Background: Aberrant choline metabolism has been proposed as a novel cancer hallmark. We recently showed that epithelial ovarian cancer (EOC) possesses an altered MRS-choline profile, characterised by increased phosphocholine (PCho) content to which mainly contribute over-expression and activation of choline kinase-alpha (ChoK-alpha). Methods: To assess its biological relevance, ChoK-alpha expression was downmodulated by transient RNA interference in EOC in vitro models. Gene expression profiling by microarray analysis and functional analysis was performed to identify the pathway/functions perturbed in ChoK-alpha-silenced cells, then validated by in vitro experiments. Results: In silenced cells, compared with control, we observed: (I) a significant reduction of both CHKA transcript and ChoK-alpha protein expression; (II) a dramatic, proportional drop in PCho content ranging from 60 to 71%, as revealed by 1H-magnetic spectroscopy analysis; (III) a 35–36% of cell growth inhibition, with no evidences of apoptosis or modification of the main cellular survival signalling pathways; (IV) 476 differentially expressed genes, including genes related to lipid metabolism. Ingenuity pathway analysis identified cellular functions related to cell death and cellular proliferation and movement as the most perturbed. Accordingly, CHKA-silenced cells displayed a significant delay in wound repair, a reduced migration and invasion capability were also observed. Furthermore, although CHKA silencing did not directly induce cell death, a significant increase of sensitivity to platinum, paclitaxel and doxorubicin was observed even in a drug-resistant context. Conclusion: We showed for the first time in EOC that CHKA downregulation significantly decreased the aggressive EOC cell behaviour also affecting cells' sensitivity to drug treatment. These observations open the way to further analysis for ChoK-alpha validation as a new EOC therapeutic target to be used alone or in combination with

  13. The sensitive area for targeting observation associated with two types of El Niño events

    NASA Astrophysics Data System (ADS)

    Li, Xuquan; Duan, Wansuo

    2016-04-01

    The optimal forcing vector (OFV) approach is an effective method to rectify a numerical model by offsetting the tendency error of the model. Applying the OFV approach to Zebiak-Cane model, we successfully simulate 8 El Niño events after 1980 including 3 eastern Pacific (EP) ones and 5 central Pacific (CP) ones. Then we compute the conditional nonlinear optimal perturbation (CNOP) of each El Niño event which represents the fastest growing initial error of each event. It is found that the CNOP-type initial errors of different types of El Niño event have similar structures in both SSTA pattern and thermocline depth anomaly pattern. The CNOP-type errors can be classified into two types. One type has a SSTA pattern with negative anomalies in the equatorial central western Pacific, positive anomalies in the equatorial eastern Pacific, and a thermocline depth anomaly pattern with positive anomalies along the equator; while the other type presents patterns almost opposite to the former type. All these initial errors develop dramatically and make the predict results far away from the truths. This indicates that initial errors with particular patterns can cause serious uncertainty of El Nino predictions. We choose the region where SSTA errors are larger and when subtracting the initial errors in this area, the development of initial errors is significantly depressed and as a result, the predict skill of two types of El Nino events improves greatly. The region with initial errors being larger represents the sensitive area for targeting observation associated with predictions of two types of El Nino events. Increasing observations in the sensitive area is helpful for predicting which type of El Nino event will occur.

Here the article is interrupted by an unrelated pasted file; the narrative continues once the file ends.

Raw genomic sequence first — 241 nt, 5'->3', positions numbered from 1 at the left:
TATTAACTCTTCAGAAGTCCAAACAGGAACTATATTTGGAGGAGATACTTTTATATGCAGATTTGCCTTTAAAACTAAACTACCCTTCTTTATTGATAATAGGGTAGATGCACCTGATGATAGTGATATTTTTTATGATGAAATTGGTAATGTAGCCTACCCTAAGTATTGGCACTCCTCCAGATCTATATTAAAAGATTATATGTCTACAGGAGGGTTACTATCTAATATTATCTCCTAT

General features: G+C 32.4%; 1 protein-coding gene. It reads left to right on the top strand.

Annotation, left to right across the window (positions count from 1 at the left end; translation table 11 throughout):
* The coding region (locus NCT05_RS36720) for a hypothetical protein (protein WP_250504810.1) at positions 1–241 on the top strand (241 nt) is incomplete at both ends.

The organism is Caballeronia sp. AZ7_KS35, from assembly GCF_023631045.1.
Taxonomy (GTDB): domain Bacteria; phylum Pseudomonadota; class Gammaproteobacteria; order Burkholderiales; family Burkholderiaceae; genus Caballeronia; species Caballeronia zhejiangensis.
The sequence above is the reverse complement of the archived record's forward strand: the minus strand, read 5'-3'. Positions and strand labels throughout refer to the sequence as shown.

14. Multifunctional pH-sensitive magnetic nanoparticles for simultaneous imaging, sensing and targeted intracellular anticancer drug delivery

    NASA Astrophysics Data System (ADS)

    Banerjee, Shashwat S.; Chen, Dong-Hwang

    2008-12-01